In 2000, Hounsou returned to theaters in a big way, co-starring in the epic "Gladiator" alongside Russell Crowe's Maximus as a fellow slave and confidante. The actor's timeless quality and his track record with historic dramas led to Hounsou's next major screen role as a selfless warrior who helps out a young British officer (Heath Ledger) trying to prove himself in risky combat in the Sudan in the remake of the 1939 film, "Four Feathers" (2002). He went on to give an outstanding performance in writer-director Jim Sheridan's gripping autobiographical film "In America" (2002) as a tortured artist suffering with AIDS who opens his heart to a neighboring family of Irish immigrants in his drug-plagued New York City apartment building. Hounsou's alternately blistering and soulful performance earned him his first Academy Award nomination as Best Supporting Actor as well as an Independent Spirit Award win and additional nominations from the Image Awards and the Black Reel Awards.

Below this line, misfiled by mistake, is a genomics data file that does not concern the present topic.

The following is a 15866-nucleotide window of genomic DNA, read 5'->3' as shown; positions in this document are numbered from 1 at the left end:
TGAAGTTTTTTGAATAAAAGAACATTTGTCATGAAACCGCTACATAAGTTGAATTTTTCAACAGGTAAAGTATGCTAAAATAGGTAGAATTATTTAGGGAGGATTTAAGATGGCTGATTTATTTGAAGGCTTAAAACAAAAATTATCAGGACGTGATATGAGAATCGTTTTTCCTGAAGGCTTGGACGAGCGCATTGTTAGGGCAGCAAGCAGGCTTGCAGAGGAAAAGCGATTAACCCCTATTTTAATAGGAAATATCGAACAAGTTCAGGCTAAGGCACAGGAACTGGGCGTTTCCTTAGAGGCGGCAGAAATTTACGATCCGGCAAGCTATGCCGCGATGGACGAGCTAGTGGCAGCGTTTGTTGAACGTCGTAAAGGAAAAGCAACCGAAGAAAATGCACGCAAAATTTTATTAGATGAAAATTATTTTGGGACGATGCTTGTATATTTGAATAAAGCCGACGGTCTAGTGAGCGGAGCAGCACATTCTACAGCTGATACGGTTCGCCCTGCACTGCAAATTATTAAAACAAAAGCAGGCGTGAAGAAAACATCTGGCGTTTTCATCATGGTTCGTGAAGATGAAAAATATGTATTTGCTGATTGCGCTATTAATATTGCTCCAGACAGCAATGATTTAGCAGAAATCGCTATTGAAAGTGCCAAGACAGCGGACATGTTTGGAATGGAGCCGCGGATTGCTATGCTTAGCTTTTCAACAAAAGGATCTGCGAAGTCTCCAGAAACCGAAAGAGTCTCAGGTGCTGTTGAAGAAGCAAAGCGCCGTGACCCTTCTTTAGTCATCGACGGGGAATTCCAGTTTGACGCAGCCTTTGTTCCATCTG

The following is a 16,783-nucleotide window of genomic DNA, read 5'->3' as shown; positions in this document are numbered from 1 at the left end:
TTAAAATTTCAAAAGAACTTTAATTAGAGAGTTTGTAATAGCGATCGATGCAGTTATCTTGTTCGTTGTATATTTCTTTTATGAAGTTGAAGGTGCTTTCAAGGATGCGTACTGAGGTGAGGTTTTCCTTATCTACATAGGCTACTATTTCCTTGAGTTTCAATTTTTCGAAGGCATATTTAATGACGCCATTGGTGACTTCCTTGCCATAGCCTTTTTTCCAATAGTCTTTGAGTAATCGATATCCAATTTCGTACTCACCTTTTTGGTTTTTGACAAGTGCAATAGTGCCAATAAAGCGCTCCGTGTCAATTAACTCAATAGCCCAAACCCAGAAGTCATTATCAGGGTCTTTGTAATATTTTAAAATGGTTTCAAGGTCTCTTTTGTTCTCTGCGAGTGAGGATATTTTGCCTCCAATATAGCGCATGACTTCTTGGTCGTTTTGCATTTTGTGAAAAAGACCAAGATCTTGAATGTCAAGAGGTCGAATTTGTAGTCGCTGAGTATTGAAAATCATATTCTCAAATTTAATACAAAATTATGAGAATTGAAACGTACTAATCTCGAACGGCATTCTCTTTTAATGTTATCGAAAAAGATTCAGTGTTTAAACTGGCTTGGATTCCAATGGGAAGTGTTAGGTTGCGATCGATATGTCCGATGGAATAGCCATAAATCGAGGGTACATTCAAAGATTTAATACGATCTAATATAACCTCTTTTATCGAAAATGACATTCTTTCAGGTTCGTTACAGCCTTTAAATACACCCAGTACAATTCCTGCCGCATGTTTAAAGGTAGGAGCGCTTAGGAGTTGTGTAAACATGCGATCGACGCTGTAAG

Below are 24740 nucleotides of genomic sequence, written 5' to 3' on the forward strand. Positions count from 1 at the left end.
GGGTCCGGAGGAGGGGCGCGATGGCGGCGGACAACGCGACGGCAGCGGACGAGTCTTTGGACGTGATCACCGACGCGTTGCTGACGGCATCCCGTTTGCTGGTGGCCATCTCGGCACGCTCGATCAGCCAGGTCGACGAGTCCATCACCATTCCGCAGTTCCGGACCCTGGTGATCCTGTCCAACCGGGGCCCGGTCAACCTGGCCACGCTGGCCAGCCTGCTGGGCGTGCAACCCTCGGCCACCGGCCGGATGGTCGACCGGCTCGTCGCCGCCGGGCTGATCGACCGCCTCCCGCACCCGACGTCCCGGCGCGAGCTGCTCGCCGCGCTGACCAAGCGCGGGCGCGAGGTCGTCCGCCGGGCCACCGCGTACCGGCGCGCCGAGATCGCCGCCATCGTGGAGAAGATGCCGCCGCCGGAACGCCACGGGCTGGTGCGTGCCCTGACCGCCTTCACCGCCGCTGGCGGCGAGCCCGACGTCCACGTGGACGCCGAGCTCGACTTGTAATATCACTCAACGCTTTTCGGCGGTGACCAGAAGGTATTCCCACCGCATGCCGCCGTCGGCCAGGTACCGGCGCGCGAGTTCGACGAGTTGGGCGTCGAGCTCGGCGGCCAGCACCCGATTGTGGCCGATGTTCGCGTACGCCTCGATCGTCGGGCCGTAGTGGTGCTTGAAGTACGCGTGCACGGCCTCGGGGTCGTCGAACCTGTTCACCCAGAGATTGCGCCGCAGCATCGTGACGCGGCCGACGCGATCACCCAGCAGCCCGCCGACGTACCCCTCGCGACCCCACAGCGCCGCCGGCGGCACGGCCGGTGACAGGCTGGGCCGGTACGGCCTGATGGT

Hounsou's resounding accolades for the contemporary, non-physically dependent role finally opened filmmakers' eyes to the actor's untapped range, which only helped to help the actor make strides towards his goal of becoming a traditional Hollywood leading man. He had supporting roles in the outlaw motorcycle actioner "Biker Boyz" (2003) alongside Laurence Fishburne and joined forces with Angelina Jolie's videogame-inspired heroine in "Lara Croft Tomb Raider: The Cradle of Life" (2003), before returning to primetime in a few appearances on the hit series "Alias" (ABC, 2001-06). Hounsou next turned up in a brief but compelling stint as the mysterious voodoo practitioner and L.A. club owner Papa Midnight in the comic book-derived horror/action hybrid, "Constantine" (2005). In a refreshing break from the string of high-octane projects, Hounsou provided the romantic spark as the studly electrician who lives above Queen Latifah's hair salon in "Beauty Shop" (2005), a spin-off of the popular "Barbershop" franchise. The same year, he appeared in a supporting role as the intensely focused head of a private security system trying to recapture a pair of escapees from a cloning facility in Michael Bay's derivative sci-fi thriller "The Island" (2005), starring Ewan McGregor and Scarlett Johansson.